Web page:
Stories of My Life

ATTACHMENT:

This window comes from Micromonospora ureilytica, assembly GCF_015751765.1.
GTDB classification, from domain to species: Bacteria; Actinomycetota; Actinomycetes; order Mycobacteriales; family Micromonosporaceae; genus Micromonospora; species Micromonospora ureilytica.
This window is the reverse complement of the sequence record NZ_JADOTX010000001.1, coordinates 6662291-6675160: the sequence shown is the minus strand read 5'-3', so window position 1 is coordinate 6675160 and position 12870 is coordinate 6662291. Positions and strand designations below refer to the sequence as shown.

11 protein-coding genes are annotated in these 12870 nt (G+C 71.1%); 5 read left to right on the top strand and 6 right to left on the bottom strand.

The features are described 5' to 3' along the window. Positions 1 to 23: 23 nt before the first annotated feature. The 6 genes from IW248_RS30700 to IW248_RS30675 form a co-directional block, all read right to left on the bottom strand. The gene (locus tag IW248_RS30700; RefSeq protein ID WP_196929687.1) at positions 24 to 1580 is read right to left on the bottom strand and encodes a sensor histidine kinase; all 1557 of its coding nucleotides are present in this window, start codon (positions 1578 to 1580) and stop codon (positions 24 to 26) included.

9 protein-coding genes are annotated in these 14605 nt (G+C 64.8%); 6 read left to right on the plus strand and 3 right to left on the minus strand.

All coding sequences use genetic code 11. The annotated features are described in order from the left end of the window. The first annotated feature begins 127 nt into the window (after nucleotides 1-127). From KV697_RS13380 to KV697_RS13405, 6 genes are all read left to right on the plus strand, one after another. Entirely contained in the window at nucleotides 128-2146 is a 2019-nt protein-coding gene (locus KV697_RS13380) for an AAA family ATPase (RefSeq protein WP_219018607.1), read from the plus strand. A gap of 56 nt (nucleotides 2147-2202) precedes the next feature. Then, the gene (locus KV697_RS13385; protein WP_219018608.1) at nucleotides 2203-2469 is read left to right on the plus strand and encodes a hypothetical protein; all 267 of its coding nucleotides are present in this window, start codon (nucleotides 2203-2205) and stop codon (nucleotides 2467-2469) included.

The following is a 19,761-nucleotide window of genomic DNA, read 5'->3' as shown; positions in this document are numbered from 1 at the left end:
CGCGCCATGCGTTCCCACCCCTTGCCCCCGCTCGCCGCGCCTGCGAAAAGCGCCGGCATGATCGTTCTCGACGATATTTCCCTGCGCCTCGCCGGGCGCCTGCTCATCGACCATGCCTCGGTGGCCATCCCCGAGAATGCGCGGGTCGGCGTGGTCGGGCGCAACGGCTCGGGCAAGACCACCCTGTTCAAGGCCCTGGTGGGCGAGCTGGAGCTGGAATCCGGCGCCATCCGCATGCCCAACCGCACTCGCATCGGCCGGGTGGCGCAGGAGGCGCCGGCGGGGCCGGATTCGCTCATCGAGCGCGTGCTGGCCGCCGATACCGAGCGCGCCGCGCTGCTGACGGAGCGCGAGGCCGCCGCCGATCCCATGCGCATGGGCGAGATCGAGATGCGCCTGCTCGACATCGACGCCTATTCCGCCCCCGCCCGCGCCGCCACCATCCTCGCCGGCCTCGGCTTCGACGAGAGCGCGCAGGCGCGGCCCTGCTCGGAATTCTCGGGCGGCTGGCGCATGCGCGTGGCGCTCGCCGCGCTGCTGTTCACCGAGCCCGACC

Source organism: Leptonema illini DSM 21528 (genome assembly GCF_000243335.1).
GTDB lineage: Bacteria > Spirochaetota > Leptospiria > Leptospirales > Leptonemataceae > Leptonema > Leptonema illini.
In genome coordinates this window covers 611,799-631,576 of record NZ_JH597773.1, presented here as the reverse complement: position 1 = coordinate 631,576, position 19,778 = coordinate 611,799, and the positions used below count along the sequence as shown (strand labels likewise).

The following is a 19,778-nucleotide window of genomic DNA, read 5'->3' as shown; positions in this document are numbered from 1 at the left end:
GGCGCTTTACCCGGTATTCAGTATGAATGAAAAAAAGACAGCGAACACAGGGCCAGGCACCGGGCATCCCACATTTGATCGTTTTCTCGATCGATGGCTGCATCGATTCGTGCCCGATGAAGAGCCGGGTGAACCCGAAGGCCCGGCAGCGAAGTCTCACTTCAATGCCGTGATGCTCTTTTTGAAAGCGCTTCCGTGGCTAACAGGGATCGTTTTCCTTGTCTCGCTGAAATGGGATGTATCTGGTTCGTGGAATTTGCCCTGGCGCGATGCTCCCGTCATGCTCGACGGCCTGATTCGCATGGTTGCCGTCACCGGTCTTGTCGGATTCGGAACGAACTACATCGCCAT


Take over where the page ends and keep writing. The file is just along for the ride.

The first Story Night is scheduled for July 5, and suddenly something that seemed like a fun idea has turned into a source of "what if it sucks?" anxiety. What if nobody comes? What if too many people come? What if nobody wants to share a story? What if everyone wants to share a story? What if the stories are boring? What if there's an earthquake and we're all trapped in the back room at Rust Belt Books? Ok, that's just being ridiculous. Of course the stories won't be boring. Story Night started out as pretty much what this blog was intended to be: a response to diminishing importance of telling stories in our 140-character-limited society. I was lucky to grow up with not one but two amazing storytellers that I spent time with on a regular basis. One was my grandmother Carocci, the other was my grandmother Amato's best friend, Edith. It only now occurs to me that they were sort of the yin and yang of storytelling. There wasn't much to Edith's stories... an unruly customer at the supermarket where she was a cashier, or an argument she had with her husband. But she could wring every drop of humor, drama ad suspense out of an argument over who should go check the mail. It didn't really matter what the stories were even about. We knew we'd end up laughing until the tears rolled on those endless summer evenings on my grandparents' patio. My brother and I would sip our Kool-Aid, and he, younger than I and not really interested in adult conversation, would wait patiently for me to lose interest and go play cards with him. Poor David... it hardly ever happened. My grandmother Carocci, on the other hand, well, she didn't need to be as entertaining as Edith because her stories had all the humor and drama and suspense in the world. There's no need to embellish a story about your hellion triplet cousins Winton, Quinton and Clinton.

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